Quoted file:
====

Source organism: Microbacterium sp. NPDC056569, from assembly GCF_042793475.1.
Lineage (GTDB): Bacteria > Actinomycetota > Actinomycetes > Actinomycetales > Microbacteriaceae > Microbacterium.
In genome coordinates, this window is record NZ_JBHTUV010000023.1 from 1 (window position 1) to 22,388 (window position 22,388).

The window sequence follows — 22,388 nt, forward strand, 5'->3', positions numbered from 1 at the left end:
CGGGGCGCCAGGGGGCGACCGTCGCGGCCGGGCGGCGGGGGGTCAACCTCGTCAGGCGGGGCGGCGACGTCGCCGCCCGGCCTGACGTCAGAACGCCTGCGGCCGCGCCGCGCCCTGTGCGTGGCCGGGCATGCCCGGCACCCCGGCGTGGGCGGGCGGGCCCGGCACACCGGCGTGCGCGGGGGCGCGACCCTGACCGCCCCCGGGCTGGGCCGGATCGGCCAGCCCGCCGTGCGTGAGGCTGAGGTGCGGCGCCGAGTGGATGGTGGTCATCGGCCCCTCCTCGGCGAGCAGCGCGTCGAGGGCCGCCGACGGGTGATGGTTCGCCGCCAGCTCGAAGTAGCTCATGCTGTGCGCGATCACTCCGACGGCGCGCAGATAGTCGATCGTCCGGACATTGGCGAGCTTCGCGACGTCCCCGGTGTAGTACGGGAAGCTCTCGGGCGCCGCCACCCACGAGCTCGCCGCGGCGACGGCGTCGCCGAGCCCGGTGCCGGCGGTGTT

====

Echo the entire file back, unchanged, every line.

Source organism: Microbacterium sp. NPDC056569, from assembly GCF_042793475.1.
Lineage (GTDB): Bacteria > Actinomycetota > Actinomycetes > Actinomycetales > Microbacteriaceae > Microbacterium.
In genome coordinates, this window is record NZ_JBHTUV010000023.1 from 1 (window position 1) to 22,388 (window position 22,388).

The window sequence follows — 22,388 nt, forward strand, 5'->3', positions numbered from 1 at the left end:
CGGGGCGCCAGGGGGCGACCGTCGCGGCCGGGCGGCGGGGGGTCAACCTCGTCAGGCGGGGCGGCGACGTCGCCGCCCGGCCTGACGTCAGAACGCCTGCGGCCGCGCCGCGCCCTGTGCGTGGCCGGGCATGCCCGGCACCCCGGCGTGGGCGGGCGGGCCCGGCACACCGGCGTGCGCGGGGGCGCGACCCTGACCGCCCCCGGGCTGGGCCGGATCGGCCAGCCCGCCGTGCGTGAGGCTGAGGTGCGGCGCCGAGTGGATGGTGGTCATCGGCCCCTCCTCGGCGAGCAGCGCGTCGAGGGCCGCCGACGGGTGATGGTTCGCCGCCAGCTCGAAGTAGCTCATGCTGTGCGCGATCACTCCGACGGCGCGCAGATAGTCGATCGTCCGGACATTGGCGAGCTTCGCGACGTCCCCGGTGTAGTACGGGAAGCTCTCGGGCGCCGCCACCCACGAGCTCGCCGCGGCGACGGCGTCGCCGAGCCCGGTGCCGGCGGTGTT